The Full Court of the Federal Court of Australia has overturned the 2010 decision that marked the first successful class action ruling in the world in relation to arthritis drug VIOXX.
In March 2010, Justice Jessup:
- found that VIOXX doubled the risk of suffering a heart attack, but rejected the contention that it contributed to other cardiovascular conditions;
- held that Merck, Sharpe & Dohme (Aus) Pty Ltd (Merck) had contravened the then Trade Practices Act 1974 (TPA, now the Competition and Consumer Act 2010) as VIOXX was unfit for its purpose as an anti-arthritic drug and not of merchantable quality, awarding the representative applicant damages of $287,000;
- concluded that, in some respects, Merck had breached its duty of care and engaged in misleading conduct, but rejected the representative applicant’s negligence claims and his claims under section 52 of the TPA based on the specific circumstances of his case; and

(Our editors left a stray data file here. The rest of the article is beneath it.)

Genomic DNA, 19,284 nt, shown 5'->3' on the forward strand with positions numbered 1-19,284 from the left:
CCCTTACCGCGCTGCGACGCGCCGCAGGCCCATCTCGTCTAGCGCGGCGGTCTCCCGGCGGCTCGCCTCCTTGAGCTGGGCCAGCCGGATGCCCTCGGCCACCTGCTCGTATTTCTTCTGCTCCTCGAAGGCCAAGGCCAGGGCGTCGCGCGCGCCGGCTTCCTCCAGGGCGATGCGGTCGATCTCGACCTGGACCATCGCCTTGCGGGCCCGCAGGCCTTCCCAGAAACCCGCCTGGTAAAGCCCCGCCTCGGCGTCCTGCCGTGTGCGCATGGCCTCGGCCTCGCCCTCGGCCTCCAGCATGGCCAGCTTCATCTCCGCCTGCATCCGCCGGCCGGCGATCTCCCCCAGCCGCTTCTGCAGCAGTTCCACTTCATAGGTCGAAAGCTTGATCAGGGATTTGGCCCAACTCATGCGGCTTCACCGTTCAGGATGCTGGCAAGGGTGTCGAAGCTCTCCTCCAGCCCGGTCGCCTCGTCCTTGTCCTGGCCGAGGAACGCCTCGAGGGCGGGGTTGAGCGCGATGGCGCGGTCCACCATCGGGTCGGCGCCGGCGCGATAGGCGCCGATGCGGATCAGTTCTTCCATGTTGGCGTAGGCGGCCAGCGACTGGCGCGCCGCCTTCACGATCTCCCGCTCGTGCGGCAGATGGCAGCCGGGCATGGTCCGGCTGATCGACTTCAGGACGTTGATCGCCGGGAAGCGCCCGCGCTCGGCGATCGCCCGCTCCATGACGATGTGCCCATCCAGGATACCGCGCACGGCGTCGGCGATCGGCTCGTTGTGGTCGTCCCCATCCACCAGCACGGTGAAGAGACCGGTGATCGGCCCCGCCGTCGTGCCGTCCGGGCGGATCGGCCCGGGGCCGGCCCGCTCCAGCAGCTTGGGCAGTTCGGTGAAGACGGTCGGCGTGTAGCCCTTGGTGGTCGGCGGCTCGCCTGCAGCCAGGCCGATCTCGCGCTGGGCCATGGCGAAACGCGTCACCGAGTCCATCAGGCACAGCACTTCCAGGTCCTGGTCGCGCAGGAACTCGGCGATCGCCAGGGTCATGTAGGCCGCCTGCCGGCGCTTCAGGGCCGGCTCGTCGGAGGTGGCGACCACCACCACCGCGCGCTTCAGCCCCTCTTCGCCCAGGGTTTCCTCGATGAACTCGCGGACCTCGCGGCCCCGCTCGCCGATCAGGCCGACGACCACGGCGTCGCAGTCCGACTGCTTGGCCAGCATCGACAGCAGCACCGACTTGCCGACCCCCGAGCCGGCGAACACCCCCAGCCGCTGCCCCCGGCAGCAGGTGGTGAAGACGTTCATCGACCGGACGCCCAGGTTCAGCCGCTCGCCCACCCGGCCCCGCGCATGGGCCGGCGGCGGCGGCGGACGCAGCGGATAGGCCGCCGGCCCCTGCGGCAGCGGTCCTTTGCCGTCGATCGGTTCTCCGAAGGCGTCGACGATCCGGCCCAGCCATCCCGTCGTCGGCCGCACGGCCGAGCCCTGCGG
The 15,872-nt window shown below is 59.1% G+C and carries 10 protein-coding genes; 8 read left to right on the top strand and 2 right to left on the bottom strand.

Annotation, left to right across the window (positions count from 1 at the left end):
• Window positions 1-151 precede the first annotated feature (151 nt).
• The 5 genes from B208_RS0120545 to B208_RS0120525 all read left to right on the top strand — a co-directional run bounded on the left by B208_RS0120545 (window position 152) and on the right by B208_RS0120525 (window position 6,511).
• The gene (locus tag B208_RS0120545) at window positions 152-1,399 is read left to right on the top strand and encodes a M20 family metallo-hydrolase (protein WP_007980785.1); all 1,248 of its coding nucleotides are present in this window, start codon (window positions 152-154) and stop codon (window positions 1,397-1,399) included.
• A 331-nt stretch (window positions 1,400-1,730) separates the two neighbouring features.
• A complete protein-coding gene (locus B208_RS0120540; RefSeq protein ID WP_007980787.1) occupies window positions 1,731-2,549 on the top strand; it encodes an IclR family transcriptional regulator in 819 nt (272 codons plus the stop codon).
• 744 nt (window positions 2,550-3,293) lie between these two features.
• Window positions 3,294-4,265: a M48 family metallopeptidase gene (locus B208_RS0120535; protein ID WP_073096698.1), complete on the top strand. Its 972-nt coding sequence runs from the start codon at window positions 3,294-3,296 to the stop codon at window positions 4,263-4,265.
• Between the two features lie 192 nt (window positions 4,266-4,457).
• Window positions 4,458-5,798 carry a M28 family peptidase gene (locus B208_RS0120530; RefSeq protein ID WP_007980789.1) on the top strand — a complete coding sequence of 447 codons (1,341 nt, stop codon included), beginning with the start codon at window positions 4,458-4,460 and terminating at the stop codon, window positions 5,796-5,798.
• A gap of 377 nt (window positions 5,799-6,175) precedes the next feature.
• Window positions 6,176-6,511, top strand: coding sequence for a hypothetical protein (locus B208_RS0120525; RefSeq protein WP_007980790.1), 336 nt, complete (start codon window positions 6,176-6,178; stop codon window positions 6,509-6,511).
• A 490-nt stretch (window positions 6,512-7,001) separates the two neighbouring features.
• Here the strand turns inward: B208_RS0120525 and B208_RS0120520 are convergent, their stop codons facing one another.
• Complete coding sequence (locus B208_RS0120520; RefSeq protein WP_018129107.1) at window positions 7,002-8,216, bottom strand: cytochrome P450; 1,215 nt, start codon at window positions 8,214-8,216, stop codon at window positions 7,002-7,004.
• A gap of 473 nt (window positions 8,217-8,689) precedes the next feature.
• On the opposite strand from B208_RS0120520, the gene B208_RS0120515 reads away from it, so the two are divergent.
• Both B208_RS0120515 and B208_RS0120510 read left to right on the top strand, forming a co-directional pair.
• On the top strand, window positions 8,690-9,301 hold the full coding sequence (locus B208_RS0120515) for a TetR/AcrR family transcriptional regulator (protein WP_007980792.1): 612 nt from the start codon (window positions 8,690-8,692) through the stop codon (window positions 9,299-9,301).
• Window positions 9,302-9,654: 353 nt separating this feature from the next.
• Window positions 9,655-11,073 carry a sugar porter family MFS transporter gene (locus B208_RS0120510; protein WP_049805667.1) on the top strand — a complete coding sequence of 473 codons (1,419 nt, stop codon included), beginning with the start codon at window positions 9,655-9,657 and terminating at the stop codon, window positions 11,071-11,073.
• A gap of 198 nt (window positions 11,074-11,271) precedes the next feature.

- dismissed all claims under section 75AD of the TPA (defective products).
Read our alert for all the detail on the first instance decision.
Both Merck and the applicant appealed the decision. However, steps have been taken for Justice Jessup to hear from other group members in the class action in the meantime, based on the claims on which the applicant succeeded.
The Full Court, comprising Chief Justice Keane and Justices Bennett and Gordon, today ruled in favour of Merck and overturned the damages award, dismissing the applicant’s personal action.
The decision leaves open the possibility that limited claims by other group members could succeed, depending on their individual circumstances. We will be writing more about the decision in an alert shortly.
Click here to read the judgment in full.
In 2007, Merck & Co Inc settled 44,000 claims by US VIOXX consumers for US$4,85 billion, with no admission of liability. Class actions are also under way in Canada and the lead case in the United Kingdom goes to trial in 2012 in Scotland.
Peta Stevenson & Moira Saville